In case any Blues players needed a reminder, another message has been sent that general manager Doug Armstrong will be siding with coach Craig Berube on pretty much any hint of player-coach friction moving forward.

Just as signs of Robby Fabbri’s growing frustration with a continued series of healthy scratches started to bleed out into the public eye, Fabbri was gone, traded to Detroit. Armstrong’s glowing comments about Fabbri did everything but send the former first-round draft pick out with a fruit basket. Berube? He pieced together a few sentences, the equivalent of slapping a skydiver on the parachute before throwing open the airplane door.

Fabbri, full of promise but limited by bad knees, never seemed to convince Berube to buy the hype. And if you thought Berube was going to find meaningful reps for Fabbri after he asked for a trade, well, think again. When Vladimir Tarasenko went down, and Fabbri still wound up watching from the press box, this became a situation that could have caused some problems. Credit to management for stepping in. Armstrong didn’t try to force Fabbri on Berube. And he didn’t let a frustrated Fabbri linger for long. Armstrong turned what could have become a bad situation into the addition of Jacob de la Rose, who should help.

Memo to Blues: Stay on Chief’s good side, and don’t get comfortable if you can’t.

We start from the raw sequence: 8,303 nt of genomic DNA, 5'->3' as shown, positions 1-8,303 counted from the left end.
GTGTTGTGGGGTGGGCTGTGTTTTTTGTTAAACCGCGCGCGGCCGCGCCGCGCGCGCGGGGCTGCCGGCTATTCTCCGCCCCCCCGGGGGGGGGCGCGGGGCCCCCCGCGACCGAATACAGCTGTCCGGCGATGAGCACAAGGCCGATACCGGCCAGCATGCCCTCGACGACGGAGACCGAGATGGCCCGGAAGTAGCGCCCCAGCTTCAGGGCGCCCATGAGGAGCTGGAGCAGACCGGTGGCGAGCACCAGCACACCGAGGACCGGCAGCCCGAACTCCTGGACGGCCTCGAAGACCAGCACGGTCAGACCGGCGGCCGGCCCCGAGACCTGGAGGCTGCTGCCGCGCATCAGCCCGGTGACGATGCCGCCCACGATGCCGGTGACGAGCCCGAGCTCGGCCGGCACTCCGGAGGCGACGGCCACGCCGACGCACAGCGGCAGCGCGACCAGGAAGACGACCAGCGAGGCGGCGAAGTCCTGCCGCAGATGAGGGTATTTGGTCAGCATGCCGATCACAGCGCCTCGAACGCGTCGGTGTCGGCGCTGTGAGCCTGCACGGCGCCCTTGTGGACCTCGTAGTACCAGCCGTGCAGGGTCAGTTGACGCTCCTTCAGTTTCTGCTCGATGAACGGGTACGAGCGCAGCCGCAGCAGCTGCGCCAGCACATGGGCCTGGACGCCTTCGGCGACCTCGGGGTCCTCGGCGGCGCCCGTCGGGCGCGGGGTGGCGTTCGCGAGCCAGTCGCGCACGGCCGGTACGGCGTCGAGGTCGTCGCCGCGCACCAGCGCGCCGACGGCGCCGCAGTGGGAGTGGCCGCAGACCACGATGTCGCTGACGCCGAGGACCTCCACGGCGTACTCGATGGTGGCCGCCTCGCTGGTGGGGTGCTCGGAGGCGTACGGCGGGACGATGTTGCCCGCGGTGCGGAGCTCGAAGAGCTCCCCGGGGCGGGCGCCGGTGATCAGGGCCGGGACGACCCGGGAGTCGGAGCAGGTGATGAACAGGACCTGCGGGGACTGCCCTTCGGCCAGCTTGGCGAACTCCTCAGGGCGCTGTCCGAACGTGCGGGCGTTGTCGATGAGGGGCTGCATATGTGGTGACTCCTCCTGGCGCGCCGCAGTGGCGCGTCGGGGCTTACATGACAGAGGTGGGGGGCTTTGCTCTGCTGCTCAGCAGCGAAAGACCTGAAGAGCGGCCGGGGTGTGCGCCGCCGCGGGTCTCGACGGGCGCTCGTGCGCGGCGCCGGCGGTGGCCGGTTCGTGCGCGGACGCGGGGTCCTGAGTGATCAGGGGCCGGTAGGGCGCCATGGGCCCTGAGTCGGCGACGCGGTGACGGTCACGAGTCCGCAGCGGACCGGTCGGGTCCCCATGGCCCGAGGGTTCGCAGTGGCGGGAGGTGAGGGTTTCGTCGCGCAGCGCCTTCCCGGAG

3. SLU can shoot?

I don’t want to read too much into St. Louis University’s season-opening win against an overmatched Florida Gulf Coast opponent. What used to be “Dunk City” has been more like “Doink City” since former coach Andy Enfield left for USC.

But these two numbers, because of the context of last season, were impossible to ignore: 11 and 40.7. The Billikens made 11 3-pointers in their 89-67 win. They shot 40.7 percent from deep. Remember, this is a team that made 11 3-pointers just once in 36 games last season. They made more than eight 3-pointers just three times all season. And every time they made eight or more – it happened seven times – they won. SLU’s 3-point percentage last season as a team? It was 30.4 percent. That was the worst by any team that made the NCAA tournament.

So, the fact that SLU seems to be shooting it better early is a good sign. Especially when newcomers Yuri Collins and Gibson Jimerson were leading the way in that department. If SLU can shoot the three AND hold on to the defense-first mentality, Travis Ford will have a dangerous team.

4. Mizzou can pass?

Different team. Different stat. Similar pleasant surprise. The numbers: Two and five. Two Mizzou Tigers – finally-eligible transfer point guard Dru Smith and matured sophomore Xavier Pinson – each totaled five assists in MU’s season-opening thumping of blood donor Incarnate Word.

Yeah, I know, not exactly Duke the Tigers beat. But consider this. Unless I missed it, a quick scan of the box scores from last season shows zero games in which two Tigers teammates each totaled five or more assists. None in 32 games. The Tigers should move the ball better this season. Smith is a veteran visionary. Pinson can see lanes others don’t, and he’s starting to pinpoint the passes that used to sail into the stands.

This group should be able to get the ball in to big man Jeremiah Tilmon better than last year’s team. That’s if foul-prone Tilmon can stay on the court.

5. Missouri State steps in it

CBS Sports college basketball writer Matt Norlander probably wants a do-over. His annual ranking of the best Division I men’s basketball teams in each state favored Dana Ford’s Missouri State Bears over all challengers. Whoops. While SLU and Mizzou cruised to easy season-opening wins, Missouri State dropped a home game 67-66 to the mighty University of Arkansas at Little Rock.

No shame in losing to the Arkansas Razorbacks. But the UALR Trojans? Ouch.